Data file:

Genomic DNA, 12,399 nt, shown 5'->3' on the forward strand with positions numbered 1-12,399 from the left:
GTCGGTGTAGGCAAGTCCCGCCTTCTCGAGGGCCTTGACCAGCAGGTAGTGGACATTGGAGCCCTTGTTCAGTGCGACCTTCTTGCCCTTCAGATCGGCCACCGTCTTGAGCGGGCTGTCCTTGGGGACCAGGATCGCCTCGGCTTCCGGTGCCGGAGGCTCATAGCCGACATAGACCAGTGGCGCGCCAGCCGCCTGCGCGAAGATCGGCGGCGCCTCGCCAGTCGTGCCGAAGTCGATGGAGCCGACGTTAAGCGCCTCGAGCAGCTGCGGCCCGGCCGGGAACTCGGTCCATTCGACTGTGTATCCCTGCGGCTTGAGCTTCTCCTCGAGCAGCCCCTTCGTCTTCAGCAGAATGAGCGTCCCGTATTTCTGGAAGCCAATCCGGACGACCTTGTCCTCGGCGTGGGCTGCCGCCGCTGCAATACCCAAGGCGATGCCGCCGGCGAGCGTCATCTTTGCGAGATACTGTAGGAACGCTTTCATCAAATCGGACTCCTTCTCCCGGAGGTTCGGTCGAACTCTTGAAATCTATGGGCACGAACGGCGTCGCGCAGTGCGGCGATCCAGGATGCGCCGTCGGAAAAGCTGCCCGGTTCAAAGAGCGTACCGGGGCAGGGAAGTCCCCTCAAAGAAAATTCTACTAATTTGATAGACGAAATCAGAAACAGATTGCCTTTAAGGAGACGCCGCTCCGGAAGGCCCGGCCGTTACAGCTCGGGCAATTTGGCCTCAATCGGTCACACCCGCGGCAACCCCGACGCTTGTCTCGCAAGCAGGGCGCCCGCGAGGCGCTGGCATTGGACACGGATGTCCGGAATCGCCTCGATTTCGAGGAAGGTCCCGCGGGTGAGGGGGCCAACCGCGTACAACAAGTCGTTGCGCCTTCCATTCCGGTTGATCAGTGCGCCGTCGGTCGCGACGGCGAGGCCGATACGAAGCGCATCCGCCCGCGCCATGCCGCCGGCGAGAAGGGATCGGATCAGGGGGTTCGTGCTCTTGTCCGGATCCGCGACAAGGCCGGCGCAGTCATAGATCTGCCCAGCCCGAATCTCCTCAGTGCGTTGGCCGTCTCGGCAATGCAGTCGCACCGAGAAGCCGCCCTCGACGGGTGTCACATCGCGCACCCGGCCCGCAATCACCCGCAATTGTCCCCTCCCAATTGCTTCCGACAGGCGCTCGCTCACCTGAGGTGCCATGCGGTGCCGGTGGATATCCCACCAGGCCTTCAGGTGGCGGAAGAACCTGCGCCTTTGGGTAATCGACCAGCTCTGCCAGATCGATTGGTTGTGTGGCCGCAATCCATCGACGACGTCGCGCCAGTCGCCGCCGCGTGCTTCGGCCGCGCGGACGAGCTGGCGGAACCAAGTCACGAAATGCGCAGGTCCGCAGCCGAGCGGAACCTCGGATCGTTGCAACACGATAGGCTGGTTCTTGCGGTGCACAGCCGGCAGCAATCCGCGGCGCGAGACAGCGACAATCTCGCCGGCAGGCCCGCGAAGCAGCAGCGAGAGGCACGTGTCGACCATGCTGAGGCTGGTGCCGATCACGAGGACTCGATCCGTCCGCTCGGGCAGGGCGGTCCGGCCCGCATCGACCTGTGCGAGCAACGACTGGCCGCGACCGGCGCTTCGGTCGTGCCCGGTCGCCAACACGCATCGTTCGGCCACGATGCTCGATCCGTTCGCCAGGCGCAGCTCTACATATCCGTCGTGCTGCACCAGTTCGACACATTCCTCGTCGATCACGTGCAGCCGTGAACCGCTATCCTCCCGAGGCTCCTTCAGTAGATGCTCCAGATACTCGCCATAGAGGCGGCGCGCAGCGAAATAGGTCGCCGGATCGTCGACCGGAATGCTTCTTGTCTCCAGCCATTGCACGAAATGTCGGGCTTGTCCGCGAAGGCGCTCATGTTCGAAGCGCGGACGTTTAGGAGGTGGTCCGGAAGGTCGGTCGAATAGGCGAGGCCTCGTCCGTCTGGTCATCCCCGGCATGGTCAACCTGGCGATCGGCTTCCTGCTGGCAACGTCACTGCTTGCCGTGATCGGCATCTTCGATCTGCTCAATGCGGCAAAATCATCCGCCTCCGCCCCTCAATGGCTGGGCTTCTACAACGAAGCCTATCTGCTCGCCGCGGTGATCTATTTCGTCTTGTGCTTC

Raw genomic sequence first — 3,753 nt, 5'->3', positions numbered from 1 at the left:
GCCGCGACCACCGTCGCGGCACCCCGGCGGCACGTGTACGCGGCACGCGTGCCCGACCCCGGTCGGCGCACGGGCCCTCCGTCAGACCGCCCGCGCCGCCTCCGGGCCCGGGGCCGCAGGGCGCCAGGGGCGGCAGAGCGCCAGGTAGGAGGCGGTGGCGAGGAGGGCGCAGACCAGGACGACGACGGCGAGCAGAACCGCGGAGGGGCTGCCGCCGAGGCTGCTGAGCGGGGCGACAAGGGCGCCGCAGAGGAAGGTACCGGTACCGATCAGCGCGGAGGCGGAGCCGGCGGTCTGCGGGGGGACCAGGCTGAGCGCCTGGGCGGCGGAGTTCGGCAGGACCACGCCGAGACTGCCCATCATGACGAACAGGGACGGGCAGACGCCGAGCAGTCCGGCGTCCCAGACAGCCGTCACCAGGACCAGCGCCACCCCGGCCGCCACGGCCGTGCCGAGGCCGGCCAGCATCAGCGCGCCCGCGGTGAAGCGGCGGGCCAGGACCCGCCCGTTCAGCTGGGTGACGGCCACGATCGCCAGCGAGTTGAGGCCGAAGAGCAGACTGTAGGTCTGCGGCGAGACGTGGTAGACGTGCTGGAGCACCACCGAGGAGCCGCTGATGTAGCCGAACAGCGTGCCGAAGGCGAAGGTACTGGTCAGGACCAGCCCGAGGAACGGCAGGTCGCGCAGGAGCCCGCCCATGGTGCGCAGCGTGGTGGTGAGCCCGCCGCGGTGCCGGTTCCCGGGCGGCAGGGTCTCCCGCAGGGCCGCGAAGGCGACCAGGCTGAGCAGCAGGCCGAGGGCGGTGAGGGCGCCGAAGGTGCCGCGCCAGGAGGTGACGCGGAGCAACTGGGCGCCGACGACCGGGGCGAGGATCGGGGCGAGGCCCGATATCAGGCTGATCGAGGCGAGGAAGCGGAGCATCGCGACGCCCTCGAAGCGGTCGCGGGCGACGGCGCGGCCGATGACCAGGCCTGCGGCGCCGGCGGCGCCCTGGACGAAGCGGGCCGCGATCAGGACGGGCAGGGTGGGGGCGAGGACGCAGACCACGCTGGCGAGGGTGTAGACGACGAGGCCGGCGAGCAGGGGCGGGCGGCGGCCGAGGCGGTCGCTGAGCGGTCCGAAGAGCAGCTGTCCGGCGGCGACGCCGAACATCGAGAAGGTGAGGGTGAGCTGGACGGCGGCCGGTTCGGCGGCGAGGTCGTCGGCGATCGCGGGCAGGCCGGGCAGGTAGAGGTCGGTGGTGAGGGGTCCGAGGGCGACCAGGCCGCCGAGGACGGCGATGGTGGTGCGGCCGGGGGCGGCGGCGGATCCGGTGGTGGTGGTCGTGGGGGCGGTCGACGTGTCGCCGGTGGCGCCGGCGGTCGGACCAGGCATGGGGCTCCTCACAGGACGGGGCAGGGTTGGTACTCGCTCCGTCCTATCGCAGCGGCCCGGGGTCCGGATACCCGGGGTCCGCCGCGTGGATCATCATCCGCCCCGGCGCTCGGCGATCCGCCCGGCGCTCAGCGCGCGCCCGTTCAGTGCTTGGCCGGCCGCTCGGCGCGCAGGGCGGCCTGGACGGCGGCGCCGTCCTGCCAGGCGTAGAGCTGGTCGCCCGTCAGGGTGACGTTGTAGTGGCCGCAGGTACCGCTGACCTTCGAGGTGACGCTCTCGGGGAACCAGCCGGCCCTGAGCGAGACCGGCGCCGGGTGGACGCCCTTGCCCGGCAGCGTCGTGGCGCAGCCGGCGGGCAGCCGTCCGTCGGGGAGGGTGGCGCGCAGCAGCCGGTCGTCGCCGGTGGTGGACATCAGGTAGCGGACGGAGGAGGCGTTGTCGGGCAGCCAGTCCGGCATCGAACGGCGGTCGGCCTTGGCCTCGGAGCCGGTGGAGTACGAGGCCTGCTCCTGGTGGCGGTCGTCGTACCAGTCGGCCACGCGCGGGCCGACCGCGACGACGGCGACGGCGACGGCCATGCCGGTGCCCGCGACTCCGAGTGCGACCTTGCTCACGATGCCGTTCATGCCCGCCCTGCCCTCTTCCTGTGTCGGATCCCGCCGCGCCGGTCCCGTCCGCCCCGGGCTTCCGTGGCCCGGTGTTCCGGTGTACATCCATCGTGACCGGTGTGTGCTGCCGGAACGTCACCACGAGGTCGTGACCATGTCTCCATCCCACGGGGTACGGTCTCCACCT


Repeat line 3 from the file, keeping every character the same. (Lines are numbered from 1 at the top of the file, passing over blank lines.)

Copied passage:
Raw genomic sequence first — 3,753 nt, 5'->3', positions numbered from 1 at the left: